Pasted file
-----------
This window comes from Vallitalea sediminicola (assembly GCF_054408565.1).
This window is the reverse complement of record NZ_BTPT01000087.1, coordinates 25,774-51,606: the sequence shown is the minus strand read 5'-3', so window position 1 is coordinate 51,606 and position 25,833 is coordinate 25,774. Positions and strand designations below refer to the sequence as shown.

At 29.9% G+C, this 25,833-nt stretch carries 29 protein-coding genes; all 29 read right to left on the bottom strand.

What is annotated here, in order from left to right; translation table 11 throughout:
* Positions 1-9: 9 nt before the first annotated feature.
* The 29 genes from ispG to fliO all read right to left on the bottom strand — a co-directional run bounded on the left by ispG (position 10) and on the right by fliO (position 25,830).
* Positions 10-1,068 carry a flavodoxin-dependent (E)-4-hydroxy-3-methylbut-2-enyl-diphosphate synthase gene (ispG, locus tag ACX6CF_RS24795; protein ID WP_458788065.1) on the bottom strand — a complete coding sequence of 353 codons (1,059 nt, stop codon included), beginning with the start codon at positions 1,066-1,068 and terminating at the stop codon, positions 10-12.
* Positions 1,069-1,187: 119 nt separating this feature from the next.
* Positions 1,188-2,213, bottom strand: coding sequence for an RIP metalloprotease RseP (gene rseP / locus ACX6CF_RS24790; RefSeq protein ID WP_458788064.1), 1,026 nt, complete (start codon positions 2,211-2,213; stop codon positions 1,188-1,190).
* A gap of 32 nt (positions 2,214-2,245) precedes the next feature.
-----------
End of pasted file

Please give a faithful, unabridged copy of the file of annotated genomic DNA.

This window comes from Vallitalea sediminicola (assembly GCF_054408565.1).
This window is the reverse complement of record NZ_BTPT01000087.1, coordinates 25,774-51,606: the sequence shown is the minus strand read 5'-3', so window position 1 is coordinate 51,606 and position 25,833 is coordinate 25,774. Positions and strand designations below refer to the sequence as shown.

At 29.9% G+C, this 25,833-nt stretch carries 29 protein-coding genes; all 29 read right to left on the bottom strand.

What is annotated here, in order from left to right; translation table 11 throughout:
* Positions 1-9: 9 nt before the first annotated feature.
* The 29 genes from ispG to fliO all read right to left on the bottom strand — a co-directional run bounded on the left by ispG (position 10) and on the right by fliO (position 25,830).
* Positions 10-1,068 carry a flavodoxin-dependent (E)-4-hydroxy-3-methylbut-2-enyl-diphosphate synthase gene (ispG, locus tag ACX6CF_RS24795; protein ID WP_458788065.1) on the bottom strand — a complete coding sequence of 353 codons (1,059 nt, stop codon included), beginning with the start codon at positions 1,066-1,068 and terminating at the stop codon, positions 10-12.
* Positions 1,069-1,187: 119 nt separating this feature from the next.
* Positions 1,188-2,213, bottom strand: coding sequence for an RIP metalloprotease RseP (gene rseP / locus ACX6CF_RS24790; RefSeq protein ID WP_458788064.1), 1,026 nt, complete (start codon positions 2,211-2,213; stop codon positions 1,188-1,190).
* A gap of 32 nt (positions 2,214-2,245) precedes the next feature.